Weegee: self-promotion is his business

Who doesn’t love Weegee?  Born Usher Fellig in Austria, he renamed himself Arthur in the US and became famous as Weegee, but who would have thought in, say, 1941 that his documentation of murder and mayhem among post-Prohibition small-time gangsters for tabloid newspapers would bring him both critical respect and infamy that would endure all these decades later?  The exhibit of his photographs “Murder is My Business” now at the International Center of Photography (through 2 September 2012) provides an opportunity to contemplate, once again, the strange phenomenon of Weegee’s now nearly universal regard, by high art audiences and low.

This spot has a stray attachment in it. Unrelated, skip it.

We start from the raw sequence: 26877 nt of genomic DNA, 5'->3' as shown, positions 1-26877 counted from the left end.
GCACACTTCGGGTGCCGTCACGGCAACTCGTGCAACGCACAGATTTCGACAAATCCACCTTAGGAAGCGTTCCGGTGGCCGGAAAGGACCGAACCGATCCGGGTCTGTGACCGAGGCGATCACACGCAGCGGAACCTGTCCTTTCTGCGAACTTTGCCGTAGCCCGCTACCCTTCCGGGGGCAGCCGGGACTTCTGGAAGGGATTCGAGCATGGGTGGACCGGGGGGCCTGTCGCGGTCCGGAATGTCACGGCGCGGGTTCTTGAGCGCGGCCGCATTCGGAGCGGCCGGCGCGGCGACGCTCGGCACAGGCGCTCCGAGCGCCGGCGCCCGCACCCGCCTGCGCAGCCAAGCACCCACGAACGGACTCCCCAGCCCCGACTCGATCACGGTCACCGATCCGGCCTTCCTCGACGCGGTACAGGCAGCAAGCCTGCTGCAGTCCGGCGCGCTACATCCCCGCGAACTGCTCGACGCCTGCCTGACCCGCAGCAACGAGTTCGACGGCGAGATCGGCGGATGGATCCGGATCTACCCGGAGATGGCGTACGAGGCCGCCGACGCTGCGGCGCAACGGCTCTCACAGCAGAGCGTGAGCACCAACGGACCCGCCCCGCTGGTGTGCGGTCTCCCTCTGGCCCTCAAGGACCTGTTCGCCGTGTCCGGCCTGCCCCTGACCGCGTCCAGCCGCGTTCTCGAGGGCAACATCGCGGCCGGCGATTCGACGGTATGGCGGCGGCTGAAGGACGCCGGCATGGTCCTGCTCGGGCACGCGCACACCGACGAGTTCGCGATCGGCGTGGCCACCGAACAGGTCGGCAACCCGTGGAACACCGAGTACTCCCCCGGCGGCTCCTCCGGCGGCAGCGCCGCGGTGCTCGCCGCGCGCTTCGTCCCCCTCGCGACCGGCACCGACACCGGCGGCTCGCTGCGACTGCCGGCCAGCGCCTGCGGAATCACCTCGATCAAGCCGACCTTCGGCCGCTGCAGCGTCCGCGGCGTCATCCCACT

The exhibit is the latest in a series at the ICP drawn from a trove of Weegee photographs long thought lost and “Murder is My Business” brings together Weegee’s two great subjects: the rhythms and (often violent) rituals of immigrant life in downtown New York and his own starring role as crime photographer.  A large part of Weegee’s appeal is that he shot with a cinematic film noir-ish eye, as if everything that happened in his New York was gritty in the most unreal possible way: even the cloth-draped bodies lying in puddles of blood look more staged than shocking.  This Hollywood sensibility extended to Weegee the man; or, you could say, to “Weegee” the character as played by Arthur Fellig.  That Weegee was an indefatigable self-promoter is well known but this exhibit lays bare the mechanics by which he insinuated himself into the story.  Often, the fact that Weegee was first on the scene was more prominently reported than the murder at the scene itself and there is image after image in which he stands by the body, ostensibly to represent the universal spectator but more, it seems, to make sure Weegee is in the picture.  The exhibit does his reputation no favors in this regard but he is forgiven this, in part, because there is such showmanship to the effort and because Hollywood, too, was built by central European immigrants like himself who would never be cast as leading men so created an artificial world in which they would always get top billing.  It takes chutzpah to to do that and Weegee abounded in it.

 

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